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I want a new dog.” (direct speech)

They said they wanted a new dog. (1)(reported speech)

question: why (I) is changed to (they) while the speaker is single isn't it?

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  • What is the context of this question? Are these quotes from somewhere? Why do you think the sentences are even related to each other? please provide source information and context. Commented Jun 2, 2019 at 18:52

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Because "they" has been used as a gender neutral singular pronoun since at least 1375.

There are people, still, who think there is something wrong with using it this way. For some reason, those people don't seem to have any problem using "you" as a singular. It's true that this goes back a bit further - recorded in the OED from 1250. Perhaps the people who object are stuck in the fourteenth century.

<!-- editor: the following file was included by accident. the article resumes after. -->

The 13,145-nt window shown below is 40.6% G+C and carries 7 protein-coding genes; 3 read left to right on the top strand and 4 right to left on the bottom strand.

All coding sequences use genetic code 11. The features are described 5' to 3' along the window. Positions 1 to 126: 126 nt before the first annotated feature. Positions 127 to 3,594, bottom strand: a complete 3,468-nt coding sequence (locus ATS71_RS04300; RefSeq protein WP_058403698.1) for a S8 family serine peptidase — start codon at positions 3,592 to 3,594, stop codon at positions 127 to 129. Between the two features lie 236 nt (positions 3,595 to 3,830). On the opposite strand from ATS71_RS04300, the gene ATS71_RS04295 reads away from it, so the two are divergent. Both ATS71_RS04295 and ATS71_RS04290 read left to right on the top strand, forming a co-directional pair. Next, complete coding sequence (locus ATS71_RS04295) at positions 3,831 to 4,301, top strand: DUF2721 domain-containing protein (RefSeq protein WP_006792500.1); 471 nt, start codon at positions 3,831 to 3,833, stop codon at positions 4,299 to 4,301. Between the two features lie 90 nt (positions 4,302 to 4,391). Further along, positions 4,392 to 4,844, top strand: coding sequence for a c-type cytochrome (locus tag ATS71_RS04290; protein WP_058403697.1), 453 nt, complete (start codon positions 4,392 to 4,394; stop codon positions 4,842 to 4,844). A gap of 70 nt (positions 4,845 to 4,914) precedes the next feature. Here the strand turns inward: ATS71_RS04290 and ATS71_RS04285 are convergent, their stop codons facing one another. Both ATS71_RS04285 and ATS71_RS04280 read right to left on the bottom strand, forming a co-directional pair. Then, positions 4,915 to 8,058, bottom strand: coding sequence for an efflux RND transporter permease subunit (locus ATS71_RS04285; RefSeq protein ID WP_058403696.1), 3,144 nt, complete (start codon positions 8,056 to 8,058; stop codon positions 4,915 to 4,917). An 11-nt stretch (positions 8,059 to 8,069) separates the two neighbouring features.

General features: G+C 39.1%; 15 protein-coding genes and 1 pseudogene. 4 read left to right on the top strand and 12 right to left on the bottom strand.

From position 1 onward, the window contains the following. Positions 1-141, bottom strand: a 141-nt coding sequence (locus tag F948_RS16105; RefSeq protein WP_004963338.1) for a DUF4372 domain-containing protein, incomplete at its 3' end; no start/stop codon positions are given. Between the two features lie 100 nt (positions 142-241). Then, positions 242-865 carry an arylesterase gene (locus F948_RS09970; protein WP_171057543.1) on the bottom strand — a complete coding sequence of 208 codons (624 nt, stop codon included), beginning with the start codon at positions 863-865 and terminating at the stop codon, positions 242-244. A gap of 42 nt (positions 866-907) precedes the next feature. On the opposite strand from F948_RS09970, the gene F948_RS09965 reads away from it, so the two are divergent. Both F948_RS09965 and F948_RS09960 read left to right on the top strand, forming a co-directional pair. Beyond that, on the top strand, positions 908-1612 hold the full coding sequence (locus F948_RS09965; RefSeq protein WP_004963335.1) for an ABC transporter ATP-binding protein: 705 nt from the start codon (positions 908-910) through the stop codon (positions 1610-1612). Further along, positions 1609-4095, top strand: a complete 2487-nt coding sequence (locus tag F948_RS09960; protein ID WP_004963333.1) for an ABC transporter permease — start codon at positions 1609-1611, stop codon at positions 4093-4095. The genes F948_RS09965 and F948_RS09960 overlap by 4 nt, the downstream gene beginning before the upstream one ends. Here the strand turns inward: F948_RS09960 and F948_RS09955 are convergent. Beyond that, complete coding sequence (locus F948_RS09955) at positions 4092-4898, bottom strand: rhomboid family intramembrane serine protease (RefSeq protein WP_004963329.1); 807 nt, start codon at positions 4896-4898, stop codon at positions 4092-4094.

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  • I am one of those who object to "singular they". I am well aware that it has a long history, and cannot be called 'wrong" on those grounds, and that it has increased in usage in recent years, ans so cannot be called wrong in descriptive terms. None the less, I think it contributes to confusion and is poor style, and I will not use it in my writing, and I advise others to avoid it. It can always be avoided by using "he or she" and often by rewriting. Commented Jun 2, 2019 at 16:40
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    Everybody has their opinions. I find "he or she" unwieldy, and much worse style than "they".
    – Colin Fine
    Commented Jun 2, 2019 at 18:27

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